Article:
At the end of 2019, the star Betelgeuse faded by about 60%. While it’s impossible to say for sure exactly what caused it, new research suggests a fellow traveler may have played a role. While swinging near the giant star, the intruder may have lifted a tidal bulge, causing Betelgeuse’s surface to darken. While this scenario could not explain the full amount of dimming observed, it may have triggered other effects on the star that compounded the problem, the researchers propose in a new paper.
Betelgeuse is one of the most recognizable stars in the sky. You can see it as Orion’s bright red shoulder and it’s usually the 10th brightest star in the sky. If you were to place the red supergiant in our solar systemit would swallow up everything inside rocky planets and stretch from the sun to the asteroid belt between March and Jupiter.
Betelgeuse is almost ready to die. It’s huge because it stopped fusing hydrogen in its core a long time ago and switched to fusing helium. Around this core is a shell of burning hydrogen. With the intensity of the fusion reactions in and around the core, the energies push the outer layers of the atmosphere outward, forcing the star to expand.
Related: Scientists are still stuck on Betelgeuse antics a year after a bizarre dimming episode
Red supergiants like Betelgeuse are among the largest stars in the universe by volume. They are also incredibly shiny. With their large surface area, they can pump in huge amounts of light despite their relative coolness.
So naturally, astronomers were very surprised at the end of 2019, when Betelgeuse started dimming for no apparent reason. The dimming continued into early 2020, and at its lowest point, Betelgeuse’s absolute brightness dropped by about 60%. Just as randomly, the dimming stopped in February 2020 and the star started to shine again, and it has now reached its normal intensity levels.
Astronomers have records of Betelgeuse dating back half a century, and in those records they couldn’t find any precedent for the 2019 event. So whatever the cause of the “Great Dimming,” as we called her, she must have been really extraordinary.
Whatever the cause of the dimming, it must also stem from a situation external to the star itself, rather than being due to a fundamental change in the internal operations of Betelgeuse. This is because changes in fusion reactions do not stop and start in just a few months. There is simply too much mass in the nucleus and the energies released by fusion reactions are simply too high to support these kinds of rapid changes.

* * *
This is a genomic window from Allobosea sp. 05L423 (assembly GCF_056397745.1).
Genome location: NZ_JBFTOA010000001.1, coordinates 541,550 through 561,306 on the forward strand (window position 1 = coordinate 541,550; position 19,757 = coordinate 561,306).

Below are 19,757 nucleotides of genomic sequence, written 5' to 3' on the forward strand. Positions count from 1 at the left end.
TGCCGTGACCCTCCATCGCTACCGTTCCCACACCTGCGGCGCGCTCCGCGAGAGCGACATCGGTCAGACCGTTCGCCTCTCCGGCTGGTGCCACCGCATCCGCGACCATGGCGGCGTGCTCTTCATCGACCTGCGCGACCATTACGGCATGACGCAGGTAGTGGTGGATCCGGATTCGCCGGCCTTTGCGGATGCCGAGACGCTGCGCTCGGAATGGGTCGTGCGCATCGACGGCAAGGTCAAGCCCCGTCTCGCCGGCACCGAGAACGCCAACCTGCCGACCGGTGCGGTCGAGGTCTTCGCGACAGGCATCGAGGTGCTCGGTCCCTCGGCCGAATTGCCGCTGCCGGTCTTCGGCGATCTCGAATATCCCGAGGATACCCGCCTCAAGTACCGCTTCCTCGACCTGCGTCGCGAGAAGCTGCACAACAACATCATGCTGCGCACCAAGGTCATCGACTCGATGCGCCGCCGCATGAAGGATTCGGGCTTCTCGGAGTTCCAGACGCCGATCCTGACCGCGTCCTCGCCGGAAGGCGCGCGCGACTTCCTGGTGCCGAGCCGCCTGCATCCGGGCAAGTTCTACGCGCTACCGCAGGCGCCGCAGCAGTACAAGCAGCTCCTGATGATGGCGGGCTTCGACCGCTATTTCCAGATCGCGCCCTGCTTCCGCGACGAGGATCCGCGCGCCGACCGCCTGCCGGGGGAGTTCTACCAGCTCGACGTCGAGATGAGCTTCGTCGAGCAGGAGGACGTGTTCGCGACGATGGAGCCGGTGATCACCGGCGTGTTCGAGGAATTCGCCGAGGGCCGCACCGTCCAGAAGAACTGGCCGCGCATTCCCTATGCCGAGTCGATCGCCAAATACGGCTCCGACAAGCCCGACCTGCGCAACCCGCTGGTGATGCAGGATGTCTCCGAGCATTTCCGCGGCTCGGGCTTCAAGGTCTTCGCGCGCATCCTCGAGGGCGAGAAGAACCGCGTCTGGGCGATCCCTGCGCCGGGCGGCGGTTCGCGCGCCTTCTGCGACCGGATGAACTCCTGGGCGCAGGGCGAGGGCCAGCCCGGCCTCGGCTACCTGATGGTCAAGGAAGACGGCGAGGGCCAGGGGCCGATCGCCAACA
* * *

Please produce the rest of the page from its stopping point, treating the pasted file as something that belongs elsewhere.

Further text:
Astronomers have proposed many possibilities, including stellar explosions or giant clumps of dust in orbit. One possibility is that the shape of Betelgeuse’s outer atmosphere has changed, causing a change in brightness. The luminosity of a star’s atmosphere depends crucially on how far this outermost layer is from the nuclear core (and all surrounding shells) at the center. This is because stars are not solid bodies but rather giant balls of gas. The stars stand with the weight of their own gravitybut this force is counterbalanced by the (literally) explosive energies released in their cores.
The surface of a star is therefore always balanced between these two forces. The location of this equilibrium point determines the temperature of the star, and its temperature determines its luminosity.
Astronomers can see the effects when stars spin too quickly. When they do, the rotational force inflates their equators relative to their poles. This pushes the star’s equator away from the core, reducing temperatures and, therefore, brightness. This type of “gravity dimming” causes some stars to appear brighter at their poles than around their midpoints.
An unruly neighbor
Betelgeuse doesn’t spin fast enough for that to be a problem, but things other than rotation can lift bulges on the side of a star. If a random visitor, like a small black holeswung too close to the star, it could raise surface tides in exactly the same way as the moon raises the tides on Earth.
With the tidal bulge in place, the equator would fade, along with the star’s overall appearance. Once the visitor leaves, however, Betelgeuse could return to normal, with all parts of its atmosphere in the right places, and resume its usual abundant radiation output.
A team of astronomers has studied this scenario, and their work is published in the journal Royal Astronomical Society Monthly Notices. After investigating a few options for the mass and velocity of an unknown, hidden visitor briefly hovering in the Betelgeuse system, astronomers concluded that this scenario could not explain the full 60% dimming.
However, the visitor’s passage may have caused other effects, such as a strong stellar outburst. Combined with the darkening of gravity caused by tidal effects, a large amount of ejected material could have briefly obscured our view of Betelgeuse, the total effect explaining the large dimming.
Astronomers may never fully understand what happened to Betelgeuse in late 2019. After all, it only happened once in all of our records of the famous star. Further observations, both of Betelgeuse and other similar red supergiants, may reveal an answer. While the combination of gravity darkening from a tidal bulge lifted by a close encounter with a black hole and the ensuing eruption of enveloping material may seem far-fetched, with limited evidence, we can only cook up the best stories possible.
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